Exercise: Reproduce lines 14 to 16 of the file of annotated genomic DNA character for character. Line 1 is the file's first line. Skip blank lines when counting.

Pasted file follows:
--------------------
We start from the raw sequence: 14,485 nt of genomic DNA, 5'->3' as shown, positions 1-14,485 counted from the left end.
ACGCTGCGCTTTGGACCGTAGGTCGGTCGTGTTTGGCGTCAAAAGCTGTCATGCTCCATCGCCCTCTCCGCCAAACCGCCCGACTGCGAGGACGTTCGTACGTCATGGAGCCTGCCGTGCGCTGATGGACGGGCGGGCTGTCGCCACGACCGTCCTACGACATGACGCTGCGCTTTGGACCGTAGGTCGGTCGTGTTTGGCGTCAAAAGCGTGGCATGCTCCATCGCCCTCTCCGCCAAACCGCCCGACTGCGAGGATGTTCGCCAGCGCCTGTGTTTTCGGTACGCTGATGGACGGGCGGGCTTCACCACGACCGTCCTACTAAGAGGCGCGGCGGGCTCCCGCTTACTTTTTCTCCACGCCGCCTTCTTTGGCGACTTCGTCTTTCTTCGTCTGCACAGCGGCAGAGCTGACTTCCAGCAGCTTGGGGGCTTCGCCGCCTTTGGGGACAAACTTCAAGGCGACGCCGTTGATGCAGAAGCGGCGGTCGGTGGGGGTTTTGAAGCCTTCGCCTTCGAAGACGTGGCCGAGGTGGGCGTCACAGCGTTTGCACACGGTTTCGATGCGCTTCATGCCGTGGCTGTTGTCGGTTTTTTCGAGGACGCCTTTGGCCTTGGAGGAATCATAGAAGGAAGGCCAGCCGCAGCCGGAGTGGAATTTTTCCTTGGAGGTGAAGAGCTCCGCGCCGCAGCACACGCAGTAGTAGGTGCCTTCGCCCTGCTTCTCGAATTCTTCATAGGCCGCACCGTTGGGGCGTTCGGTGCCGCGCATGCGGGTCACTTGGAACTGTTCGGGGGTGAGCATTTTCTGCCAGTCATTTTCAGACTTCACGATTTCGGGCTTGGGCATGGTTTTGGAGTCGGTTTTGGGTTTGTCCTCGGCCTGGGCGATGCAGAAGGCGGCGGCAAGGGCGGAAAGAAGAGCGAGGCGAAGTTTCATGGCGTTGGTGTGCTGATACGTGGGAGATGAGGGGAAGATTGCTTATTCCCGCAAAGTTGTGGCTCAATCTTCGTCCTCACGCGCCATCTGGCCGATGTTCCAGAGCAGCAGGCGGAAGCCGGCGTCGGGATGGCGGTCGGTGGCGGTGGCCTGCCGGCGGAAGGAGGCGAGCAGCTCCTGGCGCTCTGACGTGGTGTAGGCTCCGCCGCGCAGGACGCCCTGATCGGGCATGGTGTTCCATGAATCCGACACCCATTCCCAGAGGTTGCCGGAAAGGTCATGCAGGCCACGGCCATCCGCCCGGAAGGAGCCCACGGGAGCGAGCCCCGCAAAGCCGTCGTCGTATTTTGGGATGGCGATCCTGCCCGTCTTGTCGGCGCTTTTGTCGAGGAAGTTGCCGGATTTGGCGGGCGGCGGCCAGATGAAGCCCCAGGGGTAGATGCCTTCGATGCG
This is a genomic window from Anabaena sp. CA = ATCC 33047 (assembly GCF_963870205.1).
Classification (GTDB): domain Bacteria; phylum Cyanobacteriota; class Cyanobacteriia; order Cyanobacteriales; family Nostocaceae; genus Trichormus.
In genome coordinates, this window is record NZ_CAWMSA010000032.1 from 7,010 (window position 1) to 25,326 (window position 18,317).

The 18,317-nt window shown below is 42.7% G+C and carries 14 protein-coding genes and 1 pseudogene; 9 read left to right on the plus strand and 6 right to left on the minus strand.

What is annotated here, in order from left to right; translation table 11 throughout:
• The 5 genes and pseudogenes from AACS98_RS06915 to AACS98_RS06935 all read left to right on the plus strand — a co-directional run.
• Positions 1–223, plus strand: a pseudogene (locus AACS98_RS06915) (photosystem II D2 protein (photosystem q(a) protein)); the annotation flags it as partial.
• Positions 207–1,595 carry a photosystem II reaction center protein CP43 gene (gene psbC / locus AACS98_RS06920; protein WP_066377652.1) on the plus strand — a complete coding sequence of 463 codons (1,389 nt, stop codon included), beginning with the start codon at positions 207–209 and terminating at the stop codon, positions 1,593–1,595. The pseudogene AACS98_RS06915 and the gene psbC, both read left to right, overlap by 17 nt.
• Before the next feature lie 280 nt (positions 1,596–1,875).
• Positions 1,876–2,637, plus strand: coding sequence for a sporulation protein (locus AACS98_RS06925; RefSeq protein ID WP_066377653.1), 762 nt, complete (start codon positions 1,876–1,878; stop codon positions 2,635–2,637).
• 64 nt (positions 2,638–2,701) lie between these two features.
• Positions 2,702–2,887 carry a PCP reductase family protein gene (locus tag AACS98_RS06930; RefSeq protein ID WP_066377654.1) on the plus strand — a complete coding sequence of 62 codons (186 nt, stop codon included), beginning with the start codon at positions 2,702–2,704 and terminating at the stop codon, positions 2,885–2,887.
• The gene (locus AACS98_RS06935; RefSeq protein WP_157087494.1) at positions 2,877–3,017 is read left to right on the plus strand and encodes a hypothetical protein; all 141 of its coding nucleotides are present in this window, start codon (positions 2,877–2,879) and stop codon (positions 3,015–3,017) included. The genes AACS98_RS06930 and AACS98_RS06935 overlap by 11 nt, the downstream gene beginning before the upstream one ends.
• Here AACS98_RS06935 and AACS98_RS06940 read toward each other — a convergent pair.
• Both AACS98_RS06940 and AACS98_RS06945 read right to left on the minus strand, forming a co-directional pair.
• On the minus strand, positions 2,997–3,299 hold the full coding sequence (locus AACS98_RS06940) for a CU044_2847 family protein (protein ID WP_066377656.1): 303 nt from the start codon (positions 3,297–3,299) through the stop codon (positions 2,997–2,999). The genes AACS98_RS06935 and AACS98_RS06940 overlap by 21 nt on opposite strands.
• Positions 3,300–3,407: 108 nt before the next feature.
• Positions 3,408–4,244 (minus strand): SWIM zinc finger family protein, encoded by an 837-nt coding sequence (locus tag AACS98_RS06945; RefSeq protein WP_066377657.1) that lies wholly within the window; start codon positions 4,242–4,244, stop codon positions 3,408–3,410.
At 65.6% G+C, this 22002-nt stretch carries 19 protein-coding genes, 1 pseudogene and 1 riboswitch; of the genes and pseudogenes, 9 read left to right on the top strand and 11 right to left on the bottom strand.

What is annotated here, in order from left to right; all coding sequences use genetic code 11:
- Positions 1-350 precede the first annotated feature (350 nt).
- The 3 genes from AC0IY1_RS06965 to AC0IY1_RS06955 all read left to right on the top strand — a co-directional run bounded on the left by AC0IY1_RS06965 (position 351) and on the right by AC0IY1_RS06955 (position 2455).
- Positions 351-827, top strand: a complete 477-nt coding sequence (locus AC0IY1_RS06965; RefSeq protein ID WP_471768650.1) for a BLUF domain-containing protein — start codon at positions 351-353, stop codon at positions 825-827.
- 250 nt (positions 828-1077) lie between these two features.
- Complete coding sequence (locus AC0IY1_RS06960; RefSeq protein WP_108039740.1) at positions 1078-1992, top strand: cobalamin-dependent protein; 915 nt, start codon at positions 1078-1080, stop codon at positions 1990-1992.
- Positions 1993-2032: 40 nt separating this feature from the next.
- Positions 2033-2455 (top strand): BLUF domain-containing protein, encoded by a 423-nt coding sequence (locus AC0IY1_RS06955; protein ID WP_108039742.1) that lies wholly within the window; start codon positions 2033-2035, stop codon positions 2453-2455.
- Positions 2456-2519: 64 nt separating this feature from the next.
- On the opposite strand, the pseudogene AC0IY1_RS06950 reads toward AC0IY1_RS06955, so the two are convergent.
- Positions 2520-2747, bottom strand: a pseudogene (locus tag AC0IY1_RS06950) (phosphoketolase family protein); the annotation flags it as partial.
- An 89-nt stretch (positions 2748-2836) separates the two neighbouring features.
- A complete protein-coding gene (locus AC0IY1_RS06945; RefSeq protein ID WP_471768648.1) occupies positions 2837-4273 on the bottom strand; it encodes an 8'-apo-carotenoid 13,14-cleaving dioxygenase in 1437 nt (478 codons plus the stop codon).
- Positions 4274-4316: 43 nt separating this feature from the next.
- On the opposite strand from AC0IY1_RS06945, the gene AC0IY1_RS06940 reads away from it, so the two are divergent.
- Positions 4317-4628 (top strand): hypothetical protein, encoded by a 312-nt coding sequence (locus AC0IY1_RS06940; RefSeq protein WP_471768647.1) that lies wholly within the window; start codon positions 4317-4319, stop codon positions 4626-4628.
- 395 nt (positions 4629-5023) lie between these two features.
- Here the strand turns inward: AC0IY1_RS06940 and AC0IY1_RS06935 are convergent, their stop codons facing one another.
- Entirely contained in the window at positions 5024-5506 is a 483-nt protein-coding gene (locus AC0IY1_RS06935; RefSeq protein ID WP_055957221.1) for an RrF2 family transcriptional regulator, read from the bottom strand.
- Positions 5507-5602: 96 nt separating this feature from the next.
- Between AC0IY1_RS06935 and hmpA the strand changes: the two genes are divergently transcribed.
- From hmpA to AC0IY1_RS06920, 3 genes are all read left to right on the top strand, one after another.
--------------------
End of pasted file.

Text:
• Positions 2,702–2,887 carry a PCP reductase family protein gene (locus tag AACS98_RS06930; RefSeq protein ID WP_066377654.1) on the plus strand — a complete coding sequence of 62 codons (186 nt, stop codon included), beginning with the start codon at positions 2,702–2,704 and terminating at the stop codon, positions 2,885–2,887.
• The gene (locus AACS98_RS06935; RefSeq protein WP_157087494.1) at positions 2,877–3,017 is read left to right on the plus strand and encodes a hypothetical protein; all 141 of its coding nucleotides are present in this window, start codon (positions 2,877–2,879) and stop codon (positions 3,015–3,017) included. The genes AACS98_RS06930 and AACS98_RS06935 overlap by 11 nt, the downstream gene beginning before the upstream one ends.
• Here AACS98_RS06935 and AACS98_RS06940 read toward each other — a convergent pair.